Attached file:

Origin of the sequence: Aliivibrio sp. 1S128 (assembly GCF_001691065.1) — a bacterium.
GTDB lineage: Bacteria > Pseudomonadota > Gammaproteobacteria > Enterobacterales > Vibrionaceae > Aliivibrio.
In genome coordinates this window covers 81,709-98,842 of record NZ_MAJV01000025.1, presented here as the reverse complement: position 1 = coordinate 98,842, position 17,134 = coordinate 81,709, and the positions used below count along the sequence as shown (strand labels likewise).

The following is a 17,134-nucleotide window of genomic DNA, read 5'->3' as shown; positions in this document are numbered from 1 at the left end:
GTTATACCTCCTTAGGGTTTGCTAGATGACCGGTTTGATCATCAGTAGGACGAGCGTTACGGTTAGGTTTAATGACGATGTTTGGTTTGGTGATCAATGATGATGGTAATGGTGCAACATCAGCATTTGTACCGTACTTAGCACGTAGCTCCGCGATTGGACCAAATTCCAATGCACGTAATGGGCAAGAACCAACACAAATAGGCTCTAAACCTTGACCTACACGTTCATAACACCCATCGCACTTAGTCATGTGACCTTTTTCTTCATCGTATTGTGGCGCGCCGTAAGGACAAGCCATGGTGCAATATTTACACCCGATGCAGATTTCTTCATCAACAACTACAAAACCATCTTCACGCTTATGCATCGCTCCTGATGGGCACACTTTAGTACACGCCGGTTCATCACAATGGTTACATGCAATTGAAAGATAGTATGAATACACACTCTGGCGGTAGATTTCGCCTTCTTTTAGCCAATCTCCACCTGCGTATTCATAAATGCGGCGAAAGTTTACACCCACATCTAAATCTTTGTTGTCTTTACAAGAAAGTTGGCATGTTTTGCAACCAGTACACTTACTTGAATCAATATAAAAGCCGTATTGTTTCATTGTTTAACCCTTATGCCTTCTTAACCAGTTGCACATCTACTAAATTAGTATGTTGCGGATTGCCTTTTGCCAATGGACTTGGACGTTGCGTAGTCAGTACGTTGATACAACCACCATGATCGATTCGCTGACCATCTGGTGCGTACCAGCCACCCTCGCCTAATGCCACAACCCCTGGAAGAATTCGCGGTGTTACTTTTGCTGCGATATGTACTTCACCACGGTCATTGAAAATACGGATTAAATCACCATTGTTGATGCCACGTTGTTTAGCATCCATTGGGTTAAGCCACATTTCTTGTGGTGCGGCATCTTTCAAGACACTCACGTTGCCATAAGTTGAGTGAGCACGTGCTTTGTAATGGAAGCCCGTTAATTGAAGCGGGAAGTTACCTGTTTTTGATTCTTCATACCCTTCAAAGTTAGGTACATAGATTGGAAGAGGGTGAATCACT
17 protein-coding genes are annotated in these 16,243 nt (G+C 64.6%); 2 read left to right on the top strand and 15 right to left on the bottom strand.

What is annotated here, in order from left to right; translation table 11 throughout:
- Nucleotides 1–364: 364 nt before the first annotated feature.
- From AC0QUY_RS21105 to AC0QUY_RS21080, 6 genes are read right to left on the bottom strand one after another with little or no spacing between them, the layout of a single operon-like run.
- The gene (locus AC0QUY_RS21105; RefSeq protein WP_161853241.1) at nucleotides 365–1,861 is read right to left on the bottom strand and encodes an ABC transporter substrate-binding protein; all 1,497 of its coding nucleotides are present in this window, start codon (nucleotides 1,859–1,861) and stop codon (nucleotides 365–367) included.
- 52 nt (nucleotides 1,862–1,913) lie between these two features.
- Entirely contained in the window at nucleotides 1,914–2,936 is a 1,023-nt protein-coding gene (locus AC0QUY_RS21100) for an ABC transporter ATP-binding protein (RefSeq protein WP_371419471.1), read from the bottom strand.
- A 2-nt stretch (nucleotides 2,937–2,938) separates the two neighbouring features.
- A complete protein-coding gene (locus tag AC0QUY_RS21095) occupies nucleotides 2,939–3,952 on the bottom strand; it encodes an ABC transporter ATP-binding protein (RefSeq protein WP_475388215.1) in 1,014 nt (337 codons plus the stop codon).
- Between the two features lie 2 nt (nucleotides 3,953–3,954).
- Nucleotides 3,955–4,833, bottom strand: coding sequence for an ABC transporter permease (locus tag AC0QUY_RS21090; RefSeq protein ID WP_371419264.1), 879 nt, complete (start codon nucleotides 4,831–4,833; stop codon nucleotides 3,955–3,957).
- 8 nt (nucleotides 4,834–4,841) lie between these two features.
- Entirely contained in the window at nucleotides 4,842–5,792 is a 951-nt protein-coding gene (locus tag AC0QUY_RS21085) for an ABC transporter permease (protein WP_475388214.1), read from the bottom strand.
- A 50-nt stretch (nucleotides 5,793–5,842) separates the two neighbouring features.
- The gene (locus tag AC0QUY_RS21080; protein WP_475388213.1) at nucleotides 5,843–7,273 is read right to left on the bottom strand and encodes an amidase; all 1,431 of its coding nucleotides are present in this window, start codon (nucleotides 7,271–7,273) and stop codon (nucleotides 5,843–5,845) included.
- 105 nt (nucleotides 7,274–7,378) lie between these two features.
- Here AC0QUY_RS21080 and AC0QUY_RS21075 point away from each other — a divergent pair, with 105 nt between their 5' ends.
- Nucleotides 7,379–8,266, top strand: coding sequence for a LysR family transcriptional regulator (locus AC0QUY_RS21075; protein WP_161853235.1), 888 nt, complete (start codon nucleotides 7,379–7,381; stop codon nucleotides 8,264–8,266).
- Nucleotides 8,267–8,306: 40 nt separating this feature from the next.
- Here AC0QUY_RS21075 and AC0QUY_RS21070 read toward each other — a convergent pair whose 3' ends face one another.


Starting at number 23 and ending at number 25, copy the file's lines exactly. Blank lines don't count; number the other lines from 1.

- Nucleotides 7,379–8,266, top strand: coding sequence for a LysR family transcriptional regulator (locus AC0QUY_RS21075; protein WP_161853235.1), 888 nt, complete (start codon nucleotides 7,379–7,381; stop codon nucleotides 8,264–8,266).
- Nucleotides 8,267–8,306: 40 nt separating this feature from the next.
- Here AC0QUY_RS21075 and AC0QUY_RS21070 read toward each other — a convergent pair whose 3' ends face one another.